Marine Protected Areas (MPAs) can be valuable tools for ocean conservation; however, they are not a cure-all, and, in some cases, they can have far ranging negative effects.
Calls to lock up 30 percent of the ocean by 2030 make a good slogan, but would doing that actually be beneficial for the environment?
MPAs come in all sizes and in various degrees of conservation. There are small or large coastal MPAs, and there are closures of very big tracts of ocean that are called Large Open Ocean MPAs, or LOOMPAS.
Let’s bust some myths on MPAs.
Myth: The more open ocean you prevent any fishing in, the better for the planet.
Fact: LOOMPAS are indiscriminate closures of ocean based on square kilometres, or a percentage of the world’s whole ocean area, as opposed to closures to protect specific marine life. Closing such a large area to any fishing just moves fishing to adjacent parts of the ocean that are not closed. There are no borders to keep fish in a particular area. And, by only preventing fishing, they do not address other important ocean issues such as climate change and ocean acidification.
Myth: If you close off ocean areas to fishing, it benefits fish populations inside and outside the MPA.
Fact: A 2023 paper by scientists is the latest research to show this is not the case. In the study, Hampton et al 2023, recently published in Frontiers in Marine Science, they look at the case of Kiribati’s Phoenix Islands Protected Area (PIPA), which in 2015 banned all fishing and became the world’s largest MPA, covering 408,250 square kilometres of ocean in the Southern Pacific Ocean.
Before PIPA was established, an average of 22,000 metric tonnes (MT) of skipjack and 1900 MT of bigeye tuna were caught in the area. The paper’s authors have exemplary credentials in Pacific tuna and they found that the PIPA MPA did not improve the overall population of tuna, beyond a moderate increase inside and on the outskirts of the closed ocean space and offers further proof that MPAs simply move fishing pressure elsewhere, and often to more sensitive and pressured areas of the ocean.
Myth: The fishing industry is just opposed to all MPAs.
Fact: Untrue. The fishing industry globally has a vested interest in protecting the ocean, but they would prefer it was based on science. Small coastal MPAs, if well enforced, are invaluable for protecting specific marine life that may be at threat, such as corals, seagrass, and kelp, which can be damaged by fishing gear. Seagrass and kelp forests are vital in sequestering carbon.
Myth: MPAs are only effective if they ban all fishing.
Fact: Marine protection should be targeted at the specific risk using the appropriate tool. Sometimes that will be a prohibition on fishing, but other times the required management will be different to address the risk (e.g. managing sedimentation or forestry slash). There are many types of MPAs and mostly they all have their uses if they are targeted at a specific problem. Some of these MPAs only limit certain fishing methods, not ban fishing completely. For example, Benthic Protection Areas (BPAs) ban fishing within 100 metres of the seafloor. This protects the seafloor but still allows fishers to catch fish in the waters above.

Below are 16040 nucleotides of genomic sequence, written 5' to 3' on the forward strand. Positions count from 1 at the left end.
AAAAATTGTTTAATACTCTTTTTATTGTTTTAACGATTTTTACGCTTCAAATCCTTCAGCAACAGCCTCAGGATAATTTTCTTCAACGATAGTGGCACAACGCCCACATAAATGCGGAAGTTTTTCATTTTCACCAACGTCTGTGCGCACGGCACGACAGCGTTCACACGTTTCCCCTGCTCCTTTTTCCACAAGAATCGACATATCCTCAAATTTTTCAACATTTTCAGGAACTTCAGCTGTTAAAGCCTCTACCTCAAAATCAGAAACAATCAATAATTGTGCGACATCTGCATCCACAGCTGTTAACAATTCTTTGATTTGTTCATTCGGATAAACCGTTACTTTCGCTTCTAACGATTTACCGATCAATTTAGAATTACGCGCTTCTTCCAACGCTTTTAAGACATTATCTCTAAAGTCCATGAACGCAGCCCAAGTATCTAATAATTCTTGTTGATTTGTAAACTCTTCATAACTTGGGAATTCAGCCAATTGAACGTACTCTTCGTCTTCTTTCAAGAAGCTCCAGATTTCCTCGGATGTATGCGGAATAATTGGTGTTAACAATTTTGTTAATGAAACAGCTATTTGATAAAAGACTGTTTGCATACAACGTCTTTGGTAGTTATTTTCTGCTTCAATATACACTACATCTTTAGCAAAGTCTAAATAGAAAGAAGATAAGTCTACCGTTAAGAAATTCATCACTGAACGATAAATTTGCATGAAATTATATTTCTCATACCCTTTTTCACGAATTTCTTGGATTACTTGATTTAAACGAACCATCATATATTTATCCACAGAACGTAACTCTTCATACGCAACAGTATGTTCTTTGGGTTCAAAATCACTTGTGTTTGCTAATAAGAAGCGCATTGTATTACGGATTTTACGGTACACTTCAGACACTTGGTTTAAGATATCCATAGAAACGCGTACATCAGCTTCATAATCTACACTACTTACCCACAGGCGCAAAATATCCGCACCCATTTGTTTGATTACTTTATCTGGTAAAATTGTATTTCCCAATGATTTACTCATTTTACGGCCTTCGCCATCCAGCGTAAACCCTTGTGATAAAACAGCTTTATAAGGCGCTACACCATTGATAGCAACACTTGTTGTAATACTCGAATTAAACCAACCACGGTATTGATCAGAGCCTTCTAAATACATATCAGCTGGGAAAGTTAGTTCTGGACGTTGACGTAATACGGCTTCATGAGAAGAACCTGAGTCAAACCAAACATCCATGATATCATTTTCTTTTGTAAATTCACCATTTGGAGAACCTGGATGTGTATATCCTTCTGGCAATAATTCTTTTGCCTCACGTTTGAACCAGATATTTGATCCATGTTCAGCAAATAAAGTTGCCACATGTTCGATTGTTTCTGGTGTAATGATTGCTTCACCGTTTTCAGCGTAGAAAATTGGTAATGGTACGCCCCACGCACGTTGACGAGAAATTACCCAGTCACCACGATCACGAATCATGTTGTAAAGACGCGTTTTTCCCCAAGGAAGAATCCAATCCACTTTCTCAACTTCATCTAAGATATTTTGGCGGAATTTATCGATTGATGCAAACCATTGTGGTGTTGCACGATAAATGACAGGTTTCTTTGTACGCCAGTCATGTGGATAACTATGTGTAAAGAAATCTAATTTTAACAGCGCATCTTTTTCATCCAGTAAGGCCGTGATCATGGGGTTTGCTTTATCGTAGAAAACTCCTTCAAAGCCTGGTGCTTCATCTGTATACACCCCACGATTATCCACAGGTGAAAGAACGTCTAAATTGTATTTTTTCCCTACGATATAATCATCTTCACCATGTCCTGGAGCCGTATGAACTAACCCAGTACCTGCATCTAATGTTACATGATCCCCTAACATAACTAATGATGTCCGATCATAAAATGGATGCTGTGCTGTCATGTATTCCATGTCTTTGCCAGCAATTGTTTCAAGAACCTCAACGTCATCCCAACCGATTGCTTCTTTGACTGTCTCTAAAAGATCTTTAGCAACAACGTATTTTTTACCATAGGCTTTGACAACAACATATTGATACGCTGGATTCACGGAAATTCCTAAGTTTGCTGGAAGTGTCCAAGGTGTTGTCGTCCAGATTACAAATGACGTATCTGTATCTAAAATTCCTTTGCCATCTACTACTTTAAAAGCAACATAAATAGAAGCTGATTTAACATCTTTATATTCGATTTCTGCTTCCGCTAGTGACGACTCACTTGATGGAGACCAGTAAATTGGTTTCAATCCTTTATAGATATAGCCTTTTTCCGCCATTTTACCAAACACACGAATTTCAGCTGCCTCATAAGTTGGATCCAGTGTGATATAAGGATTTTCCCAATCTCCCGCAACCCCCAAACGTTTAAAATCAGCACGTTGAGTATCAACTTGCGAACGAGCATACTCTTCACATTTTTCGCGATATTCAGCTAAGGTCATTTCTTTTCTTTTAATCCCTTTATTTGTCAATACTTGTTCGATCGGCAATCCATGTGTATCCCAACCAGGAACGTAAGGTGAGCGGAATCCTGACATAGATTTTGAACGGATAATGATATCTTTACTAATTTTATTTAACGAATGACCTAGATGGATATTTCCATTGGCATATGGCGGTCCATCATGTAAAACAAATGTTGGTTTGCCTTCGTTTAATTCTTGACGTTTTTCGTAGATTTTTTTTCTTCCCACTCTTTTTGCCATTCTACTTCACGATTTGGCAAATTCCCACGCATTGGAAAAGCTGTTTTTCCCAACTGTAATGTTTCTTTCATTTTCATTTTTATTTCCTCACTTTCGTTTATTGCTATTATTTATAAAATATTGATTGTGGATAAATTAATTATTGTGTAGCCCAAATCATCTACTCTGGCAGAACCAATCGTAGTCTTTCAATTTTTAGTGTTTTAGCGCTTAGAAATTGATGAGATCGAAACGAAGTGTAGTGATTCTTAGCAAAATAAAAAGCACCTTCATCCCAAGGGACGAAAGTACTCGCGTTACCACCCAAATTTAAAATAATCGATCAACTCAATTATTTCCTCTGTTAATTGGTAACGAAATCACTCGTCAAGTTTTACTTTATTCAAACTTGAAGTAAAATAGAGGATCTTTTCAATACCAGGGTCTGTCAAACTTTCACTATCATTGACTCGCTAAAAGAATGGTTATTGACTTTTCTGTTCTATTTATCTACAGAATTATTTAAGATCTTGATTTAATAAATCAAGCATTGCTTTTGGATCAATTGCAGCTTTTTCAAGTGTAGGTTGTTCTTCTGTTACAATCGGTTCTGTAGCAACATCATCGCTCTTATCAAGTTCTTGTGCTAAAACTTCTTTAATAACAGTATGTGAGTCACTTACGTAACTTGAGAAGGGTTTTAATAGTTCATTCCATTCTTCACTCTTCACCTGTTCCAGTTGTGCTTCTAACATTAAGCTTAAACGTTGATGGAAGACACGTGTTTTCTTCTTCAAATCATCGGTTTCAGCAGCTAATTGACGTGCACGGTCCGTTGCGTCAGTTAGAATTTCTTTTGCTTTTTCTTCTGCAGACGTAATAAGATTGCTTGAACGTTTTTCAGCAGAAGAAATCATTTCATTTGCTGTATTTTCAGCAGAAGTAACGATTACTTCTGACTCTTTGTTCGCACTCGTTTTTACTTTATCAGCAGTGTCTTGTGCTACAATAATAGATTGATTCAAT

The New Zealand fishing industry approached the government in 2007 to propose 17 areas of seafloor that could be protected from dredging and bottom trawling through BPAs, and the government instigated them that year. That brought the area of New Zealand’s EEZ protected from bottom trawling up to 32 percent. Before that, only two percent was protected.
Myth: Banning all fishing is much better for the planet.
Fact: There are some significant impacts on small coastal nations when all fishing is banned. The marine environment is often the only source of food and income of indigenous peoples, and despite a switch to tourism being promoted as an alternative, this is unproven to be better for revenue generation or the environment. If the problem were fishing, fishing management measures to control how much fish is taken out are a better solution.
Myth: MPAs are the only way to protect the ocean.
Fact: Sometimes, MPAs are exactly the right tool, but frequently other measures are better for food production and the planet. For example, robust fisheries management promotes healthy and sustainable fish populations. Encouraging fisheries management systems in parts of the world suffering from fish stock depletion through overfishing must be more of a priority, according to the United Nations. Sustainable fishing is an environmental imperative, but it should not be forgotten that it is also a social and economic one.
Myth: New Zealand is lagging behind other countries in marine protection.
Fact: New Zealand is leading the world in marine biodiversity protection with 30 percent of our waters afforded protection in some form. Overall, MPAs cover 7 percent (26.3 million km2) of the world’s ocean with New Zealand contributing around 5 percent (1.2 million km2) of this total. Over 90 percent of New Zealand’s EEZ has never been contacted by bottom trawl and over 30 percent of the EEZ is closed by law to bottom trawling. Where we do need to improve is protecting our coastal areas from land-based effects, and MPAs aren’t the right tools for that.